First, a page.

Beginning with the pop art movement of the early 1960s, comics have been appropriated in the works of Roy Lichtenstein, Kenny Scharf, Art Spiegelman, and others. At about the same time, underground comics, aimed primarily at an adult audience, began to be published. Their controversial humor is directed at such diverse topics as sex, violence, politics, art, and music. Erotic comic strips found a place in some alternative publications; Robert Crumb's lewd, finely drawn strips, which have included the adventures of Fritz the Cat, his most famous character, attracted a limited but enthusiastic readership.
Meanwhile, the superhero genre, which first flourished in the mid-20th cent. in such characters as Superman, Captain Marvel, and Wonder Woman, was revived in later strips with, for instance, the surreal chiaroscuro of Steve Ditko's Spiderman and, further afield, in the multimedia antics of such characters as the Teenage Mutant Ninja Turtles and the Power Rangers. In addition, the 1960s and subsequent decades saw the international popularity of comic strip clubs and associations, whose members collect vintage strips, write critical studies about them, and publish the results of their research in specialized journals.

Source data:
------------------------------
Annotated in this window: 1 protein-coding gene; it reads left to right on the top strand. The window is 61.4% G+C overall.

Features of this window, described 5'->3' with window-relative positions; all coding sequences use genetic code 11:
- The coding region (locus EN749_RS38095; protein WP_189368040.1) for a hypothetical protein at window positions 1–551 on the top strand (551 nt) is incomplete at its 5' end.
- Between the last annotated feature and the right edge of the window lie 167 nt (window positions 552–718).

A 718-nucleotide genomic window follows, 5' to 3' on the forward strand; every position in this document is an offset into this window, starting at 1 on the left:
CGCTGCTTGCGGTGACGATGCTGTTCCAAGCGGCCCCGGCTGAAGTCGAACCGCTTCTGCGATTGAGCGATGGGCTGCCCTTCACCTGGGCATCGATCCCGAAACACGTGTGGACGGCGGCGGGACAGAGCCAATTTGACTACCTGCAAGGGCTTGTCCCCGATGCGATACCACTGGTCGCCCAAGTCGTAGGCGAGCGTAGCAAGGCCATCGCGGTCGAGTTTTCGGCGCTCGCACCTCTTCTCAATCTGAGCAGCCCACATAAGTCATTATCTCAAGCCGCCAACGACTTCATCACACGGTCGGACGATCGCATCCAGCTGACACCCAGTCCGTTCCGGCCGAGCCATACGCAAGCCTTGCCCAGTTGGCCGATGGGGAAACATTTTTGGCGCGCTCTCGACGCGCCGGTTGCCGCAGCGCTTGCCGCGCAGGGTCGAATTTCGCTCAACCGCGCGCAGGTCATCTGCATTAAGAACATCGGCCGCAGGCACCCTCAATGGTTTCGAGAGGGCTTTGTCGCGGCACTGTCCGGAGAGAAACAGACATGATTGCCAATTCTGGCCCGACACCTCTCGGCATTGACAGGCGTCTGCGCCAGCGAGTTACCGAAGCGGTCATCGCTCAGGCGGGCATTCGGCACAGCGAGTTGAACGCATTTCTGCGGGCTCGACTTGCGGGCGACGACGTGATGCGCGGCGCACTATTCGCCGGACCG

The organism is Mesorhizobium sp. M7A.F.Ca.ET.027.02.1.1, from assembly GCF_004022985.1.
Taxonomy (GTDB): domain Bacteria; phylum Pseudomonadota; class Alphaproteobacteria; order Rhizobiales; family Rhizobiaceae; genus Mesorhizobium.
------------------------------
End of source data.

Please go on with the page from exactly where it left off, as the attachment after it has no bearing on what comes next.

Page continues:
Book-length fiction in comic strip form has acquired a sizable adult readership in Japan, in the "novelas" of many Spanish-speaking countries, and in the wide variety of "graphic novels" now popular in the United States. In the United States, the genre is considered by many to have begun with Will Eisner's A Contract with God (1978) and continued in the 1980s with autobiographical strips written by Harvey Pekar and drawn by R. Crumb and others. The form flourished in the work of Frank Miller, known especially for the pioneering superhero variation The Dark Knight Returns (1986), and the English writer Alan Moore, particularly in his V for Vendetta (1982–86) and Watchman (1987). The graphic novel achieved considerable notice in the early 1990s with the publication of Spiegelman's Maus, a strip about the Holocaust that originally appeared in the American Jewish press, where it generated controversy for its treatment of such a serious subject in comic strip form; Spiegelman won a Pulitzer Prize (1992) for the Maus books. Among the other practitioners of the graphic novel form who have achieved notable success in the United States during the early 2000s are Chris Ware, Marjane Satrapi, Daniel Clowes, and Joe Sacco.
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